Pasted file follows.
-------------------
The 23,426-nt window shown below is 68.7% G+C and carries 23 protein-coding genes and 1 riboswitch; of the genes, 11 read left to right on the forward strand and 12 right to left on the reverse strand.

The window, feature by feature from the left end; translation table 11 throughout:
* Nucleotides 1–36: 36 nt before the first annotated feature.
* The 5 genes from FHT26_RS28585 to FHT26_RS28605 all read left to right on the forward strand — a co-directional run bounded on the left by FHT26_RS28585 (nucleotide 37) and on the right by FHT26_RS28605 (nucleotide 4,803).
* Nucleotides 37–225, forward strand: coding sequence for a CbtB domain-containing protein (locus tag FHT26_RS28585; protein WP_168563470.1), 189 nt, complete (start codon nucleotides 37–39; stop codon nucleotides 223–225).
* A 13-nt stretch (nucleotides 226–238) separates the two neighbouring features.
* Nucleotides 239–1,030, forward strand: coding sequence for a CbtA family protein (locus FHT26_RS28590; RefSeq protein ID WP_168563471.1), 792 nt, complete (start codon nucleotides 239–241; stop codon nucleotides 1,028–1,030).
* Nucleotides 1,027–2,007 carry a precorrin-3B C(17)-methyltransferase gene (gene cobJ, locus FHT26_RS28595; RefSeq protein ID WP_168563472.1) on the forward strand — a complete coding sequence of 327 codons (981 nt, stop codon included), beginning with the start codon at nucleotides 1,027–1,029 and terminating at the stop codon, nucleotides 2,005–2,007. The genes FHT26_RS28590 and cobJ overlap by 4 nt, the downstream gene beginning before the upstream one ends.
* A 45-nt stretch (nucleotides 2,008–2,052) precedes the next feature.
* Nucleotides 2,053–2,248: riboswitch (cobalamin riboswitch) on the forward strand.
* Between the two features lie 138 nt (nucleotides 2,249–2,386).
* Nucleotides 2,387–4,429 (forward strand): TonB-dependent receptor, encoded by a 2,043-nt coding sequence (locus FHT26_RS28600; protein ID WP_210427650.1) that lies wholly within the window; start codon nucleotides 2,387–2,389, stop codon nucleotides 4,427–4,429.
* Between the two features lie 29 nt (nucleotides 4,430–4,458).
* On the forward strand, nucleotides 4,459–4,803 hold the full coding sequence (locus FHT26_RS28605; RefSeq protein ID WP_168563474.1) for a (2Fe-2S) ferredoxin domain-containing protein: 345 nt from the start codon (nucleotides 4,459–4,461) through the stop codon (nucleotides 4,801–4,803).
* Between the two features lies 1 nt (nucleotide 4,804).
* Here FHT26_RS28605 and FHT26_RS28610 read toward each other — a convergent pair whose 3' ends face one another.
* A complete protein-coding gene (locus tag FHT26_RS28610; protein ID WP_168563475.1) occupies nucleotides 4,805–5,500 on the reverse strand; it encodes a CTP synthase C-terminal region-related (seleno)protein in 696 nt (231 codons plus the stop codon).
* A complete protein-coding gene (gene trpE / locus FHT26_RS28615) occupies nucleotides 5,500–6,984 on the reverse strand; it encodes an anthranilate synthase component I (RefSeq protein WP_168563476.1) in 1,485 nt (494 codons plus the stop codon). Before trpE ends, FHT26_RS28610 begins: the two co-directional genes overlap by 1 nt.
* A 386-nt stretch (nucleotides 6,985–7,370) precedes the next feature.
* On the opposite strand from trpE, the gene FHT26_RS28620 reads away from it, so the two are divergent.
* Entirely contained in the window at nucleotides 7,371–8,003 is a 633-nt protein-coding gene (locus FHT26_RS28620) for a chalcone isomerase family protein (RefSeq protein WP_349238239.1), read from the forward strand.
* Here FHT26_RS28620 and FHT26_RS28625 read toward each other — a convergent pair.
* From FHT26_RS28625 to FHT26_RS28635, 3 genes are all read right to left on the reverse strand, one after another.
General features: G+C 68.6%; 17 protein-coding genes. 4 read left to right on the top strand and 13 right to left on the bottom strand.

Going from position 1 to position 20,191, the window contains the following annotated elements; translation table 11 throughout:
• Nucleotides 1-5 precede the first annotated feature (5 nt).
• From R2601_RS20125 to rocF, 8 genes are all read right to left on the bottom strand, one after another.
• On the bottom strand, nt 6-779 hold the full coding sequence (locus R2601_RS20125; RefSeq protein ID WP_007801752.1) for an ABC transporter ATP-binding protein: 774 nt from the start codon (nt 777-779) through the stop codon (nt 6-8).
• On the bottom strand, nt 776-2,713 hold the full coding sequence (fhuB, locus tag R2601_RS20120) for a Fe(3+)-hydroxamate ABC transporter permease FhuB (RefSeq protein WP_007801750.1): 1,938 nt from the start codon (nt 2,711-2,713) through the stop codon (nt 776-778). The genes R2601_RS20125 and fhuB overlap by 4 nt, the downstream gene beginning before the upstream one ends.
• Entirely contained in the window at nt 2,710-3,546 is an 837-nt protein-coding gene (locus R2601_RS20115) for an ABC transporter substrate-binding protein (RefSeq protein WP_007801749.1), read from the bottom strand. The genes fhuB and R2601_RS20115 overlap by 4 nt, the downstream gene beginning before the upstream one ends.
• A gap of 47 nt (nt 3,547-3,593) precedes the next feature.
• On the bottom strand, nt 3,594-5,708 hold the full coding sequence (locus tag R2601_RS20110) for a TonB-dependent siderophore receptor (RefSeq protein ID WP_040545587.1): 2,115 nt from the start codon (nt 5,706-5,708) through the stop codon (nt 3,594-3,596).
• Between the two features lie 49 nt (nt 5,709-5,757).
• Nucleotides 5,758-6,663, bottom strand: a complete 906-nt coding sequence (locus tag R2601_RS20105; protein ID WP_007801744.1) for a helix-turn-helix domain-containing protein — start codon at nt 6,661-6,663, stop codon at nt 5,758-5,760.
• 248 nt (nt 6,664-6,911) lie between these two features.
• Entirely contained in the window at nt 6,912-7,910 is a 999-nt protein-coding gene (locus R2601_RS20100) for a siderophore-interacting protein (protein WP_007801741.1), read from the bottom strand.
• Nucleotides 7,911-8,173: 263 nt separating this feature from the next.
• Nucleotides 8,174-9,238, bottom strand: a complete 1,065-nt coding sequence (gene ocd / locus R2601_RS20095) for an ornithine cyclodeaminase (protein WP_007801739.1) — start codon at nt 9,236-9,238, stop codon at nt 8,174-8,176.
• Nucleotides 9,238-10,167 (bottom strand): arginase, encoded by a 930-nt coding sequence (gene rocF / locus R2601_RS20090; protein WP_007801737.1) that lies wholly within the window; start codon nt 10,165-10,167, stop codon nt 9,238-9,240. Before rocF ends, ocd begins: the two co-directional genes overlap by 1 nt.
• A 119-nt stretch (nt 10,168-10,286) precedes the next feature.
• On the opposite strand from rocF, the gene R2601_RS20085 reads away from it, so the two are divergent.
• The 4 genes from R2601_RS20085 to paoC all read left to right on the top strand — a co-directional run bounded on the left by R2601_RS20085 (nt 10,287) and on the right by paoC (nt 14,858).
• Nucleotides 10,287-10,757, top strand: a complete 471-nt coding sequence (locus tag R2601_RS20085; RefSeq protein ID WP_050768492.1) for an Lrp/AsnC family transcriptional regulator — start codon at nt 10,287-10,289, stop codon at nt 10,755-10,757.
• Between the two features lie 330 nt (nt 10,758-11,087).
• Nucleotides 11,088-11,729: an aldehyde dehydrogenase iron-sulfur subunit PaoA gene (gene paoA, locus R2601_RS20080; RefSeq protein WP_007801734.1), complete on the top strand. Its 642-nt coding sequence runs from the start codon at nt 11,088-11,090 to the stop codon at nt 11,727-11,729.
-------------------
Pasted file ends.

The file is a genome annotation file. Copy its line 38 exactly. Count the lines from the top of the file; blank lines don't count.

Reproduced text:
• Nucleotides 8,174-9,238, bottom strand: a complete 1,065-nt coding sequence (gene ocd / locus R2601_RS20095) for an ornithine cyclodeaminase (protein WP_007801739.1) — start codon at nt 9,236-9,238, stop codon at nt 8,174-8,176.